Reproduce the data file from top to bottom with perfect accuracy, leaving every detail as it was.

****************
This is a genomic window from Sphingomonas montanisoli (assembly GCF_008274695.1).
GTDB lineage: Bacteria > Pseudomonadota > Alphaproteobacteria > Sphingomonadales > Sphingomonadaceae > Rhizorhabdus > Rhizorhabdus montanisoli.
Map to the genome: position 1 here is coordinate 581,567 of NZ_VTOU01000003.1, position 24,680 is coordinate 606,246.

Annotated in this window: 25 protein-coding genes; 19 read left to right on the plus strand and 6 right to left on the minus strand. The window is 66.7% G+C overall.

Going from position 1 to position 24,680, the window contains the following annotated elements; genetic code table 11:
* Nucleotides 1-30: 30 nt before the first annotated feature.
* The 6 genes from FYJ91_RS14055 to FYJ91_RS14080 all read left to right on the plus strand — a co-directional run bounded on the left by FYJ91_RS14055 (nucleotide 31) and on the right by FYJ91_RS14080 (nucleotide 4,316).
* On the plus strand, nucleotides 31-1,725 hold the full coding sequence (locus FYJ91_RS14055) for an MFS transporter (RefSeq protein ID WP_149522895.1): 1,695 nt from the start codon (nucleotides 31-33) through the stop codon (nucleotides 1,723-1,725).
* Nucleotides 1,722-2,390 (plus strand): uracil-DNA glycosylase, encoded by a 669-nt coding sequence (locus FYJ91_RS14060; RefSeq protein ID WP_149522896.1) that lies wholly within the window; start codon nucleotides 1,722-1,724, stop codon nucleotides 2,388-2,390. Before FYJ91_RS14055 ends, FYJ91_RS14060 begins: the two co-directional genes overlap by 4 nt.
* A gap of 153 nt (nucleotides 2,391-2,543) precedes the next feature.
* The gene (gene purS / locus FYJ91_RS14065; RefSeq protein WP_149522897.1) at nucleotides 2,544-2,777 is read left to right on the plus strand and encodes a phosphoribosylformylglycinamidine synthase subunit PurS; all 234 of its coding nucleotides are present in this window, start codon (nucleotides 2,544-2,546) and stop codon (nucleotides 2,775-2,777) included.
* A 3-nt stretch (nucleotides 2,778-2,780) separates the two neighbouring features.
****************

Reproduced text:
This is a genomic window from Sphingomonas montanisoli (assembly GCF_008274695.1).
GTDB lineage: Bacteria > Pseudomonadota > Alphaproteobacteria > Sphingomonadales > Sphingomonadaceae > Rhizorhabdus > Rhizorhabdus montanisoli.
Map to the genome: position 1 here is coordinate 581,567 of NZ_VTOU01000003.1, position 24,680 is coordinate 606,246.

Annotated in this window: 25 protein-coding genes; 19 read left to right on the plus strand and 6 right to left on the minus strand. The window is 66.7% G+C overall.

Going from position 1 to position 24,680, the window contains the following annotated elements; genetic code table 11:
* Nucleotides 1-30: 30 nt before the first annotated feature.
* The 6 genes from FYJ91_RS14055 to FYJ91_RS14080 all read left to right on the plus strand — a co-directional run bounded on the left by FYJ91_RS14055 (nucleotide 31) and on the right by FYJ91_RS14080 (nucleotide 4,316).
* On the plus strand, nucleotides 31-1,725 hold the full coding sequence (locus FYJ91_RS14055) for an MFS transporter (RefSeq protein ID WP_149522895.1): 1,695 nt from the start codon (nucleotides 31-33) through the stop codon (nucleotides 1,723-1,725).
* Nucleotides 1,722-2,390 (plus strand): uracil-DNA glycosylase, encoded by a 669-nt coding sequence (locus FYJ91_RS14060; RefSeq protein ID WP_149522896.1) that lies wholly within the window; start codon nucleotides 1,722-1,724, stop codon nucleotides 2,388-2,390. Before FYJ91_RS14055 ends, FYJ91_RS14060 begins: the two co-directional genes overlap by 4 nt.
* A gap of 153 nt (nucleotides 2,391-2,543) precedes the next feature.
* The gene (gene purS / locus FYJ91_RS14065; RefSeq protein WP_149522897.1) at nucleotides 2,544-2,777 is read left to right on the plus strand and encodes a phosphoribosylformylglycinamidine synthase subunit PurS; all 234 of its coding nucleotides are present in this window, start codon (nucleotides 2,544-2,546) and stop codon (nucleotides 2,775-2,777) included.
* A 3-nt stretch (nucleotides 2,778-2,780) separates the two neighbouring features.